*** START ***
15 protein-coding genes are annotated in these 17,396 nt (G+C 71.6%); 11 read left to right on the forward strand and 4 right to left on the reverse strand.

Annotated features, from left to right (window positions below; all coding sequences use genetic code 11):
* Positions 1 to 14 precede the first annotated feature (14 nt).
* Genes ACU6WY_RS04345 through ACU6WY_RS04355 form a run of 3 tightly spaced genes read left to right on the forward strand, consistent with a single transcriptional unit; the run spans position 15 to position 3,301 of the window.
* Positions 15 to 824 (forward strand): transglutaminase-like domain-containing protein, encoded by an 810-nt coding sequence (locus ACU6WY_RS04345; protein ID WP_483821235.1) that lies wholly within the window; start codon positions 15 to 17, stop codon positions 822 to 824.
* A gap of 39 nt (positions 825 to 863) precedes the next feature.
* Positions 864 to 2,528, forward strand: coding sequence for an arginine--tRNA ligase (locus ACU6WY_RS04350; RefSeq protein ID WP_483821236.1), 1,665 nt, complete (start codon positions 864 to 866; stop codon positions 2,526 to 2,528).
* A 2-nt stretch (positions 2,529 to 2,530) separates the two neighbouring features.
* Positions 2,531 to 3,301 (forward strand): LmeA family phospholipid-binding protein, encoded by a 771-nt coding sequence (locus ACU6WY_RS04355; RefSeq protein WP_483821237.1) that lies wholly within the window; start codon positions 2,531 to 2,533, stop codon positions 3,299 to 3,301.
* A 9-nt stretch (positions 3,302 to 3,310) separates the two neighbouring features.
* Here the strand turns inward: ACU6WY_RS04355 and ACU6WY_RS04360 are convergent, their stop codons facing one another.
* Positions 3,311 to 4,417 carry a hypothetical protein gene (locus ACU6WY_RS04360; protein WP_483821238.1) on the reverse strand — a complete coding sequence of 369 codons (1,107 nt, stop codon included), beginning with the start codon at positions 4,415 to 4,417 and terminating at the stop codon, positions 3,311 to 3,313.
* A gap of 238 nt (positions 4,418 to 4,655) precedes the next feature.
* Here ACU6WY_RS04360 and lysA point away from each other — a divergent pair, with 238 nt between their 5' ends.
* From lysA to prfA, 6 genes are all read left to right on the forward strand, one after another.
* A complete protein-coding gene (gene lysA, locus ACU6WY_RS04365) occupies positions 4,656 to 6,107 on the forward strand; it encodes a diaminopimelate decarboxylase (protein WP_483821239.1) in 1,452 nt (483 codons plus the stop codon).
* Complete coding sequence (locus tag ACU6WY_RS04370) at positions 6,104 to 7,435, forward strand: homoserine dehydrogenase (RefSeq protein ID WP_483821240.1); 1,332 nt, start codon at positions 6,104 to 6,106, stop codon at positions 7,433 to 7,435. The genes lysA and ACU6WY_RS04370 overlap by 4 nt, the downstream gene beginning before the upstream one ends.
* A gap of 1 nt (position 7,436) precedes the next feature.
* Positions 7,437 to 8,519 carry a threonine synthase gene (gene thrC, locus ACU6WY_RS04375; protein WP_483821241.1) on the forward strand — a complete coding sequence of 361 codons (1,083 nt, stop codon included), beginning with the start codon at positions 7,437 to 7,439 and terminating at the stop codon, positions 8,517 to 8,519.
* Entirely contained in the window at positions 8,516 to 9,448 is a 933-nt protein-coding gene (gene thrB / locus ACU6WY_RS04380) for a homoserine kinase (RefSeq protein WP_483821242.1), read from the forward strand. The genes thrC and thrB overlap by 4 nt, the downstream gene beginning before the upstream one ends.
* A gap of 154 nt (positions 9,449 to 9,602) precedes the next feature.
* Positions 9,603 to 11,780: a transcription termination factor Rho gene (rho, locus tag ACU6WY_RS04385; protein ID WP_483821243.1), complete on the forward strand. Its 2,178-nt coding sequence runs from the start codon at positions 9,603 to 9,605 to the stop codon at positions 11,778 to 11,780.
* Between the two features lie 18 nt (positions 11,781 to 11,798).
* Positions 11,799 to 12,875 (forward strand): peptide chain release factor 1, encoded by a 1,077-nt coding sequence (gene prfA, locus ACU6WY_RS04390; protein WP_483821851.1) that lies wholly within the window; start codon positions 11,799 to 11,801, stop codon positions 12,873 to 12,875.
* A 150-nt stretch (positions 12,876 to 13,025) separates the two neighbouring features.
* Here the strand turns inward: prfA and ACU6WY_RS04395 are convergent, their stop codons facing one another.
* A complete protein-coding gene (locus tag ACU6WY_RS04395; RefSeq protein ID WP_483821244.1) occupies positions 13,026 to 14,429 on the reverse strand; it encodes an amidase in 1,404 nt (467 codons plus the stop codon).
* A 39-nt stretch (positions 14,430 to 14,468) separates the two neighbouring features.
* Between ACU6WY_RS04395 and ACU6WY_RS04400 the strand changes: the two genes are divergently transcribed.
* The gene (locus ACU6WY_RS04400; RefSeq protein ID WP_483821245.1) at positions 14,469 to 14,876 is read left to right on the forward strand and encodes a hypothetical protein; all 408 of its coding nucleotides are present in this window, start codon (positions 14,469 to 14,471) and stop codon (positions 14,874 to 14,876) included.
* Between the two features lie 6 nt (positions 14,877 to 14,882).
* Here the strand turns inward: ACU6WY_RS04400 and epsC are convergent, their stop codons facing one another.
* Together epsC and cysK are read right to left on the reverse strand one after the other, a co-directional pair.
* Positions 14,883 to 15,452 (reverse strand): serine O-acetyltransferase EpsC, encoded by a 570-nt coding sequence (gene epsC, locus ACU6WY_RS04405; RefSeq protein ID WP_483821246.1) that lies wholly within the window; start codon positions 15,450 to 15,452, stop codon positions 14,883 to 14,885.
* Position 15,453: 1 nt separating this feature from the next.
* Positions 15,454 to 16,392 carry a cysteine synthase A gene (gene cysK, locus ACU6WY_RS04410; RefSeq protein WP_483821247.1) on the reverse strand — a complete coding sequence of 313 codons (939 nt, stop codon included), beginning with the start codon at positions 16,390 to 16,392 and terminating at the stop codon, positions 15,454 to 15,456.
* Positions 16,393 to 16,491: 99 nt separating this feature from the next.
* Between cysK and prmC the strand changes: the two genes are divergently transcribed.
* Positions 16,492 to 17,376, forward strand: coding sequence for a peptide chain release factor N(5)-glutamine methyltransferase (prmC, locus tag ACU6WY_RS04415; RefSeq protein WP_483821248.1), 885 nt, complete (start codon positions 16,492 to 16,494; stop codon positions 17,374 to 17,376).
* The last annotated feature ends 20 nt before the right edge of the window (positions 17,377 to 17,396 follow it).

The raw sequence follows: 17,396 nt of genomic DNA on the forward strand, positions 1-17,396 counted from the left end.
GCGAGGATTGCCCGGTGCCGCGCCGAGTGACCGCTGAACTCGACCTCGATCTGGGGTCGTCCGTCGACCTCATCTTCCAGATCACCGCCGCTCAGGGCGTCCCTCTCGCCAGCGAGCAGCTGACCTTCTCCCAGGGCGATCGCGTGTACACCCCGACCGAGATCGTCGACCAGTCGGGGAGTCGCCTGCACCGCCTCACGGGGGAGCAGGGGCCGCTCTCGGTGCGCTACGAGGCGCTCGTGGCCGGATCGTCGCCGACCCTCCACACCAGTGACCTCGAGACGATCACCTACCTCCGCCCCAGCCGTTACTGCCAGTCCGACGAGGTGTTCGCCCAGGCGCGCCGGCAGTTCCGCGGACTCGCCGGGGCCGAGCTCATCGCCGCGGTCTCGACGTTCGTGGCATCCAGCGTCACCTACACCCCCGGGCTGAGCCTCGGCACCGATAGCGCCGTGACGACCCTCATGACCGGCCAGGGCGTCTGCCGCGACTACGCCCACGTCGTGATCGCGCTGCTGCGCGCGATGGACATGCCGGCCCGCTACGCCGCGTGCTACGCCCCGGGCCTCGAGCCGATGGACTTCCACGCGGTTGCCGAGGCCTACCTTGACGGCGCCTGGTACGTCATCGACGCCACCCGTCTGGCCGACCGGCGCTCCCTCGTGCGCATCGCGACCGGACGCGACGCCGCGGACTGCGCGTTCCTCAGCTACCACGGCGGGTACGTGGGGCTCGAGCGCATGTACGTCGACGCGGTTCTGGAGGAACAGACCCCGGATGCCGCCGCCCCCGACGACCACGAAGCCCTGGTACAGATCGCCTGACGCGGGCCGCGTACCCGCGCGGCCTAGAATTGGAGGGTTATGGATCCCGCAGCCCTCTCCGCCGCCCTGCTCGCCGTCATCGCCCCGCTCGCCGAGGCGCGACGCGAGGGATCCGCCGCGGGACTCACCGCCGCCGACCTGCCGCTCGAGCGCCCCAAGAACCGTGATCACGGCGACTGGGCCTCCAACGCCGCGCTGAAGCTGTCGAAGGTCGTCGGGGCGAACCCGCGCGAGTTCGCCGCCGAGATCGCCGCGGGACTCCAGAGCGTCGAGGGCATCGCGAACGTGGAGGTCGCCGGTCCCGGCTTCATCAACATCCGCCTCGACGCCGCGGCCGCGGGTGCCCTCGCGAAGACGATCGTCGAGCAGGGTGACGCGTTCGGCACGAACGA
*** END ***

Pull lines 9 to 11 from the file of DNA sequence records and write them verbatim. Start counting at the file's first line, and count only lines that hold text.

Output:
* Positions 2,531 to 3,301 (forward strand): LmeA family phospholipid-binding protein, encoded by a 771-nt coding sequence (locus ACU6WY_RS04355; RefSeq protein WP_483821237.1) that lies wholly within the window; start codon positions 2,531 to 2,533, stop codon positions 3,299 to 3,301.
* A 9-nt stretch (positions 3,302 to 3,310) separates the two neighbouring features.
* Here the strand turns inward: ACU6WY_RS04355 and ACU6WY_RS04360 are convergent, their stop codons facing one another.